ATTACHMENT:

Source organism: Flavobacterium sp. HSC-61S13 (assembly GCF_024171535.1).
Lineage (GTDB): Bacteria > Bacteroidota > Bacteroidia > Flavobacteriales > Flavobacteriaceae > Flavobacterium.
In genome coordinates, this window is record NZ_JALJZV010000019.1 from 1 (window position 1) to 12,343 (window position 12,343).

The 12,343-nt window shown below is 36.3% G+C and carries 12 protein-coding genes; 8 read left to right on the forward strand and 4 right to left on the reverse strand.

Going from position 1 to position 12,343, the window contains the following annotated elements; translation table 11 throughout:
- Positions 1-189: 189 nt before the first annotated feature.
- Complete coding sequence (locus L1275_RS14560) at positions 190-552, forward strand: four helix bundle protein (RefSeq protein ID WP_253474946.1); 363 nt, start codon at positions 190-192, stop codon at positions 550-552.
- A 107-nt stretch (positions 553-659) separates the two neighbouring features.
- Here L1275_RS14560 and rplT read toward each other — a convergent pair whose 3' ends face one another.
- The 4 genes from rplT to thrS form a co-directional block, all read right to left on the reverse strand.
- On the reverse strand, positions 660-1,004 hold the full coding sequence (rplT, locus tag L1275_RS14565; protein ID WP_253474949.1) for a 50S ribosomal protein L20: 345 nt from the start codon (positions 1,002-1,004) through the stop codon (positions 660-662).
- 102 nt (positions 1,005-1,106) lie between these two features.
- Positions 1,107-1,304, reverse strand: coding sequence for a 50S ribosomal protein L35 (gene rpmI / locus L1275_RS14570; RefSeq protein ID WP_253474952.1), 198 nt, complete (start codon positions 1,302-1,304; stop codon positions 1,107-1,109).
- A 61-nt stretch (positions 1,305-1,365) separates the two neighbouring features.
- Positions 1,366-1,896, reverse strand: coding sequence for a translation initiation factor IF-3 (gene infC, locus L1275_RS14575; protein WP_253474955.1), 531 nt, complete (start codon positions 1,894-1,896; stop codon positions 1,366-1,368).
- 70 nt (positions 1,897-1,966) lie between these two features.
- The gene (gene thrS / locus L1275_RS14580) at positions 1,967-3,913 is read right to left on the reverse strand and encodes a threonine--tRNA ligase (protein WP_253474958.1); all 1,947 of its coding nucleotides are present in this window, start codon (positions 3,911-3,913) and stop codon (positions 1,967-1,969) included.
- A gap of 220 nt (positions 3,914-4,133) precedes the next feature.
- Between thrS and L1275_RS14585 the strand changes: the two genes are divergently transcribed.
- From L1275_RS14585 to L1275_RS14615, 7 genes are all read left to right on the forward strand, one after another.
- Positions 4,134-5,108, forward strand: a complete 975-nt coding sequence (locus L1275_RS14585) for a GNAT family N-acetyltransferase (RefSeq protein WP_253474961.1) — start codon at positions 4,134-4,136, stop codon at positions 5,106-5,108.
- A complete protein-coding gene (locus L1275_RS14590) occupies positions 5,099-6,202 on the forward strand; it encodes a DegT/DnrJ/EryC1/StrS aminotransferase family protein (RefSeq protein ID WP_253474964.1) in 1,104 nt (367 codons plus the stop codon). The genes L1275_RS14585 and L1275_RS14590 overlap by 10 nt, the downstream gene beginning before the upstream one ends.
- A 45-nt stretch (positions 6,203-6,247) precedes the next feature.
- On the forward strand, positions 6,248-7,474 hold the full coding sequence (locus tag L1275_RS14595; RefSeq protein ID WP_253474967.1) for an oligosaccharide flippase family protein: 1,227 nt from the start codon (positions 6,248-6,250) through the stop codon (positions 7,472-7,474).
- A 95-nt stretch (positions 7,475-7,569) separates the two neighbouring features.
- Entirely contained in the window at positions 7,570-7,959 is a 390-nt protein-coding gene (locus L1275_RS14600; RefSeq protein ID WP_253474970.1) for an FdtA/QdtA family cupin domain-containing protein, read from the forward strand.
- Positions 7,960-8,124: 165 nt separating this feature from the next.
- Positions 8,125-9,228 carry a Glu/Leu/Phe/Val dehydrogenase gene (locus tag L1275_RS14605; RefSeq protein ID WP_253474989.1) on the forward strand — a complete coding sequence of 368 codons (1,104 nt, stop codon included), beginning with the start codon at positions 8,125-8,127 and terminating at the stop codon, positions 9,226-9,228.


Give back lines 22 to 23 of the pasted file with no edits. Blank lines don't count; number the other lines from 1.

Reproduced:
- A complete protein-coding gene (locus L1275_RS14590) occupies positions 5,099-6,202 on the forward strand; it encodes a DegT/DnrJ/EryC1/StrS aminotransferase family protein (RefSeq protein ID WP_253474964.1) in 1,104 nt (367 codons plus the stop codon). The genes L1275_RS14585 and L1275_RS14590 overlap by 10 nt, the downstream gene beginning before the upstream one ends.
- A 45-nt stretch (positions 6,203-6,247) precedes the next feature.